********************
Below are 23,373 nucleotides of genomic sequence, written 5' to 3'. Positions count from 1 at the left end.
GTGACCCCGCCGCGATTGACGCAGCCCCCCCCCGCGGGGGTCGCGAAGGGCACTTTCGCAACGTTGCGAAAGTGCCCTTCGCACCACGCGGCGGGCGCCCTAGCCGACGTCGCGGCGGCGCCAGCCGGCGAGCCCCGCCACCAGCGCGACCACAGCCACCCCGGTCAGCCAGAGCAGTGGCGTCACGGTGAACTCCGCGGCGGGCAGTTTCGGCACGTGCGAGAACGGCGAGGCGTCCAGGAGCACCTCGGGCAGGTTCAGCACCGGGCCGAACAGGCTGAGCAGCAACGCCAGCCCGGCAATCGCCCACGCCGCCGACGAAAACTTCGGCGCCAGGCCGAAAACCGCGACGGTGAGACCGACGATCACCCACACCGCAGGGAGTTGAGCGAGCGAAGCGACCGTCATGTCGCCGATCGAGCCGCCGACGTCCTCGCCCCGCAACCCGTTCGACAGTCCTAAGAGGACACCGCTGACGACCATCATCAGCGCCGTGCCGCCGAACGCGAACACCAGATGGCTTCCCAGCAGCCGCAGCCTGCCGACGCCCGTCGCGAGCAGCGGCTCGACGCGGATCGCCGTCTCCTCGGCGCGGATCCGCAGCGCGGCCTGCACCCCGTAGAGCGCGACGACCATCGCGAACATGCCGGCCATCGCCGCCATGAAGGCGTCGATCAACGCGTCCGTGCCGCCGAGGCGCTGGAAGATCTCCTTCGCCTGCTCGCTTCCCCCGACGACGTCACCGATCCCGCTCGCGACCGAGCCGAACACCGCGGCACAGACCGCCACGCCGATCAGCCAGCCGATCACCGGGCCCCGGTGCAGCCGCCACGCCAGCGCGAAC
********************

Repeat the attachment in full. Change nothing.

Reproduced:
Below are 23,373 nucleotides of genomic sequence, written 5' to 3'. Positions count from 1 at the left end.
GTGACCCCGCCGCGATTGACGCAGCCCCCCCCCGCGGGGGTCGCGAAGGGCACTTTCGCAACGTTGCGAAAGTGCCCTTCGCACCACGCGGCGGGCGCCCTAGCCGACGTCGCGGCGGCGCCAGCCGGCGAGCCCCGCCACCAGCGCGACCACAGCCACCCCGGTCAGCCAGAGCAGTGGCGTCACGGTGAACTCCGCGGCGGGCAGTTTCGGCACGTGCGAGAACGGCGAGGCGTCCAGGAGCACCTCGGGCAGGTTCAGCACCGGGCCGAACAGGCTGAGCAGCAACGCCAGCCCGGCAATCGCCCACGCCGCCGACGAAAACTTCGGCGCCAGGCCGAAAACCGCGACGGTGAGACCGACGATCACCCACACCGCAGGGAGTTGAGCGAGCGAAGCGACCGTCATGTCGCCGATCGAGCCGCCGACGTCCTCGCCCCGCAACCCGTTCGACAGTCCTAAGAGGACACCGCTGACGACCATCATCAGCGCCGTGCCGCCGAACGCGAACACCAGATGGCTTCCCAGCAGCCGCAGCCTGCCGACGCCCGTCGCGAGCAGCGGCTCGACGCGGATCGCCGTCTCCTCGGCGCGGATCCGCAGCGCGGCCTGCACCCCGTAGAGCGCGACGACCATCGCGAACATGCCGGCCATCGCCGCCATGAAGGCGTCGATCAACGCGTCCGTGCCGCCGAGGCGCTGGAAGATCTCCTTCGCCTGCTCGCTTCCCCCGACGACGTCACCGATCCCGCTCGCGACCGAGCCGAACACCGCGGCACAGACCGCCACGCCGATCAGCCAGCCGATCACCGGGCCCCGGTGCAGCCGCCACGCCAGCGCGAAC